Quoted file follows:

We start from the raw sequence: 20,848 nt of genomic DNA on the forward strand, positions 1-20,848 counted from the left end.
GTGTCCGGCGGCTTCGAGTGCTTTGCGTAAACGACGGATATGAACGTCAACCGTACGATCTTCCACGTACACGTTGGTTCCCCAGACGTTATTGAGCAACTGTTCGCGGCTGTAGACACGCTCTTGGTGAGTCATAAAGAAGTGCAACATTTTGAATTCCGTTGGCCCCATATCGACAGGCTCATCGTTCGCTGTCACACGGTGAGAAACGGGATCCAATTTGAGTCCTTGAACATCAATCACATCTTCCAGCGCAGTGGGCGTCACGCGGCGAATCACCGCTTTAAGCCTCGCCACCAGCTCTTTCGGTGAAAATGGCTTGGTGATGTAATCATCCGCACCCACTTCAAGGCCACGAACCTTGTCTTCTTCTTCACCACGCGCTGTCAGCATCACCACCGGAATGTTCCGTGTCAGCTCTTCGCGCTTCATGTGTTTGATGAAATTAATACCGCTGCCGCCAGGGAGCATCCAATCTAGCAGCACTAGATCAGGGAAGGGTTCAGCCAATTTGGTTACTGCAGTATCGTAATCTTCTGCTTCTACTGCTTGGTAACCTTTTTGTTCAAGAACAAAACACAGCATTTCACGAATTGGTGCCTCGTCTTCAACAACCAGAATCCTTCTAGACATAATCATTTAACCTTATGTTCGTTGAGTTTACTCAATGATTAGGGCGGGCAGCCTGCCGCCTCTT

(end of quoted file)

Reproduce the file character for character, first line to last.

We start from the raw sequence: 20,848 nt of genomic DNA on the forward strand, positions 1-20,848 counted from the left end.
GTGTCCGGCGGCTTCGAGTGCTTTGCGTAAACGACGGATATGAACGTCAACCGTACGATCTTCCACGTACACGTTGGTTCCCCAGACGTTATTGAGCAACTGTTCGCGGCTGTAGACACGCTCTTGGTGAGTCATAAAGAAGTGCAACATTTTGAATTCCGTTGGCCCCATATCGACAGGCTCATCGTTCGCTGTCACACGGTGAGAAACGGGATCCAATTTGAGTCCTTGAACATCAATCACATCTTCCAGCGCAGTGGGCGTCACGCGGCGAATCACCGCTTTAAGCCTCGCCACCAGCTCTTTCGGTGAAAATGGCTTGGTGATGTAATCATCCGCACCCACTTCAAGGCCACGAACCTTGTCTTCTTCTTCACCACGCGCTGTCAGCATCACCACCGGAATGTTCCGTGTCAGCTCTTCGCGCTTCATGTGTTTGATGAAATTAATACCGCTGCCGCCAGGGAGCATCCAATCTAGCAGCACTAGATCAGGGAAGGGTTCAGCCAATTTGGTTACTGCAGTATCGTAATCTTCTGCTTCTACTGCTTGGTAACCTTTTTGTTCAAGAACAAAACACAGCATTTCACGAATTGGTGCCTCGTCTTCAACAACCAGAATCCTTCTAGACATAATCATTTAACCTTATGTTCGTTGAGTTTACTCAATGATTAGGGCGGGCAGCCTGCCGCCTCTT